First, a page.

Uniden GNS 8600
- Large 5.6" screen, excellent visual directions, comprehensive features
- Too large, no internal battery, slow interface
We like the idea of a large touchscreen but the Uniden GNS 8600 is a little too big to be practical, despite its excellent features. The lack of an internal battery, slow interface and high price tag all count against what could have been an excellent product.
Price$ 1,599.00 (AUD)
Here at the GoodGearGuide, we spend a lot of time fantasising about our ultimate GPS device. Curvy and sleek, this stylishly designed unit will possess the holy trinity of GPS design - ease of use, a large touchscreen display and pinpoint navigation accuracy.
When we first read about the GNS 8600 from Uniden, we thought perhaps our prayers had finally been answered. Here was a unit with just about everything we could want. However, as we were soon to discover, there are some significant flaws with this product which mean we'll have to keep dreaming for some time longer.
As you will quickly realise if you ever get to take a good look at one, the 8600 is huge. Bulky in the extreme and heavy to boot, the 8600 tips the scales at just under 500 grams. Without a shadow of a doubt, this is the biggest and heaviest GPS unit we have ever seen.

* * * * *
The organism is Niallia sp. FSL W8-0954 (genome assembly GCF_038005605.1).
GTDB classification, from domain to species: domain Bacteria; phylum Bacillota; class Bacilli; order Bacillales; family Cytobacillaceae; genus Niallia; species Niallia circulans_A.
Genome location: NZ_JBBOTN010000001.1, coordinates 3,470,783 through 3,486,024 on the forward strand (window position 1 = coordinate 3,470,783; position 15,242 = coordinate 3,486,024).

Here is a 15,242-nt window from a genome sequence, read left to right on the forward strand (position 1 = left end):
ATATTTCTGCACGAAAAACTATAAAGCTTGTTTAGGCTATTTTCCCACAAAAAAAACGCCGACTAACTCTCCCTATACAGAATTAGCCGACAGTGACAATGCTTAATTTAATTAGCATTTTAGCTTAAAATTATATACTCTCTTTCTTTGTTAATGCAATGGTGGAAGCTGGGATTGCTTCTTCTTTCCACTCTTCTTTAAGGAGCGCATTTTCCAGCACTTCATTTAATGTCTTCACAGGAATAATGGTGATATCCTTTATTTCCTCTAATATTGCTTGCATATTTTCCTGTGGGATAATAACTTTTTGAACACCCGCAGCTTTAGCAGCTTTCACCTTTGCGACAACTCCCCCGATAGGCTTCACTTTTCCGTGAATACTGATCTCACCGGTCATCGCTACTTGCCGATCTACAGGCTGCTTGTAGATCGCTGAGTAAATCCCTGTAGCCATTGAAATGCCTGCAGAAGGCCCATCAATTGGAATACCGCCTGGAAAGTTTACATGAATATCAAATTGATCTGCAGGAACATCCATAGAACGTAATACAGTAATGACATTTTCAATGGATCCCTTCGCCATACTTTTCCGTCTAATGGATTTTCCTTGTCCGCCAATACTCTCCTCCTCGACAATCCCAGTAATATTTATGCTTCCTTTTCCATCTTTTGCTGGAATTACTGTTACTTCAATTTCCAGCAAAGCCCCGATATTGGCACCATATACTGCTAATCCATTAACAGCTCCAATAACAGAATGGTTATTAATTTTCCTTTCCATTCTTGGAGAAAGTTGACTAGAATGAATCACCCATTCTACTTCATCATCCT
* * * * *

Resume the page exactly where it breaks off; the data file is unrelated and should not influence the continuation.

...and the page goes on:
The reason the 8600 is so large is simple - the front of the device is dominated by an enormous 5.6" LCD touchscreen, allowing us to experience maps and driving directions in a level of detail we have never seen before. Practically, this meant no more squinting at the map in vain trying to read street names, having to reduce the detail of the display, or scrolling around madly trying to figure out just where we were, as the 5.6" screen displayed the Sensis Whereis maps in all their glory.
The problems with a device of this size soon became apparent when we actually took it for a test run. Realistically, the 8600 can only ever be used in a car. Don't even think about carrying it around because it will occupy a huge chunk of space in your bag - not mention adding half a kilo to what you're lugging round. Another headache we encountered is that while we didn't want to leave such an expensive piece of equipment in our car, we couldn't put it in the glove box because it simply wouldn't fit. In the end, we had to settle for sliding it under the back seat - perhaps not the most secure location for such a pricey piece of hardware.
Weight also counts against the 8600 when mounted in your car - since the unit is so heavy, the included vehicle mount can't fully support the weight and it tends to wobble and jerk from side to side when driving. To prevent this, Uniden recommend adjusting the mount so the 8600 rests on the dashboard. While this alleviated the problem somehwat, it did not eliminate it entirely and in the end we found the shaking highly irritating.